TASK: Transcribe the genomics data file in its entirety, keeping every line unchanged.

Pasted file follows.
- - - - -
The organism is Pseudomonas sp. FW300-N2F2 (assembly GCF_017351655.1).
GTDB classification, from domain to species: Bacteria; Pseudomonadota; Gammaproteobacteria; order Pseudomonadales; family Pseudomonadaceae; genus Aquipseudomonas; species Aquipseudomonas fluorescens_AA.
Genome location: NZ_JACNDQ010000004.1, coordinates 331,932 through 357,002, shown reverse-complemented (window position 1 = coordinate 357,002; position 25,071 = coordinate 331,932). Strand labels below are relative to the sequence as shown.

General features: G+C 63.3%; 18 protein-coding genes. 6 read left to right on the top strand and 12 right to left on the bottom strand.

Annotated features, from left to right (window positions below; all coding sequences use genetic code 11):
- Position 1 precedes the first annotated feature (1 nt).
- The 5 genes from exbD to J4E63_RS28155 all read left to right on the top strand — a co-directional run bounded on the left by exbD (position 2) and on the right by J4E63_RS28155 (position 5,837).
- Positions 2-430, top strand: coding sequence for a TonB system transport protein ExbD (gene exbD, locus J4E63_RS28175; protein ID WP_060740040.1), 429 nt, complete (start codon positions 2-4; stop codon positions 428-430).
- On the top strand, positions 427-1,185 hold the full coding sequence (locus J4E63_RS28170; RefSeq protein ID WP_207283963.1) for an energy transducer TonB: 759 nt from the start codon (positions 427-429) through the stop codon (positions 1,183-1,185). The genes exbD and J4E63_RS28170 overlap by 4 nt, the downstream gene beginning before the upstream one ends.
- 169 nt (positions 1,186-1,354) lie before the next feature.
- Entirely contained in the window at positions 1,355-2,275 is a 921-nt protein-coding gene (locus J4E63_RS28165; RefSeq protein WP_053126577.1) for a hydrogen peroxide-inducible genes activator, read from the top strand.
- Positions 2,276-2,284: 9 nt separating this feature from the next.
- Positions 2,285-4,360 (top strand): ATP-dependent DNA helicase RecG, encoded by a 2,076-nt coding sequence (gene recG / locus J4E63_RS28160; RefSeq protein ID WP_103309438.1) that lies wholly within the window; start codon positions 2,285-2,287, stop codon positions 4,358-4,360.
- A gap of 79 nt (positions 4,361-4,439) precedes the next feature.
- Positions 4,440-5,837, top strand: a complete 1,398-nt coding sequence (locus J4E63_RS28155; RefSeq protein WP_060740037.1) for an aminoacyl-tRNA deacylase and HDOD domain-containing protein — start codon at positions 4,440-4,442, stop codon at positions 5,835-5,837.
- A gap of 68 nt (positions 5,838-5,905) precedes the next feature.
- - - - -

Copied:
The organism is Pseudomonas sp. FW300-N2F2 (assembly GCF_017351655.1).
GTDB classification, from domain to species: Bacteria; Pseudomonadota; Gammaproteobacteria; order Pseudomonadales; family Pseudomonadaceae; genus Aquipseudomonas; species Aquipseudomonas fluorescens_AA.
Genome location: NZ_JACNDQ010000004.1, coordinates 331,932 through 357,002, shown reverse-complemented (window position 1 = coordinate 357,002; position 25,071 = coordinate 331,932). Strand labels below are relative to the sequence as shown.

General features: G+C 63.3%; 18 protein-coding genes. 6 read left to right on the top strand and 12 right to left on the bottom strand.

Annotated features, from left to right (window positions below; all coding sequences use genetic code 11):
- Position 1 precedes the first annotated feature (1 nt).
- The 5 genes from exbD to J4E63_RS28155 all read left to right on the top strand — a co-directional run bounded on the left by exbD (position 2) and on the right by J4E63_RS28155 (position 5,837).
- Positions 2-430, top strand: coding sequence for a TonB system transport protein ExbD (gene exbD, locus J4E63_RS28175; protein ID WP_060740040.1), 429 nt, complete (start codon positions 2-4; stop codon positions 428-430).
- On the top strand, positions 427-1,185 hold the full coding sequence (locus J4E63_RS28170; RefSeq protein ID WP_207283963.1) for an energy transducer TonB: 759 nt from the start codon (positions 427-429) through the stop codon (positions 1,183-1,185). The genes exbD and J4E63_RS28170 overlap by 4 nt, the downstream gene beginning before the upstream one ends.
- 169 nt (positions 1,186-1,354) lie before the next feature.
- Entirely contained in the window at positions 1,355-2,275 is a 921-nt protein-coding gene (locus J4E63_RS28165; RefSeq protein WP_053126577.1) for a hydrogen peroxide-inducible genes activator, read from the top strand.
- Positions 2,276-2,284: 9 nt separating this feature from the next.
- Positions 2,285-4,360 (top strand): ATP-dependent DNA helicase RecG, encoded by a 2,076-nt coding sequence (gene recG / locus J4E63_RS28160; RefSeq protein ID WP_103309438.1) that lies wholly within the window; start codon positions 2,285-2,287, stop codon positions 4,358-4,360.
- A gap of 79 nt (positions 4,361-4,439) precedes the next feature.
- Positions 4,440-5,837, top strand: a complete 1,398-nt coding sequence (locus J4E63_RS28155; RefSeq protein WP_060740037.1) for an aminoacyl-tRNA deacylase and HDOD domain-containing protein — start codon at positions 4,440-4,442, stop codon at positions 5,835-5,837.
- A gap of 68 nt (positions 5,838-5,905) precedes the next feature.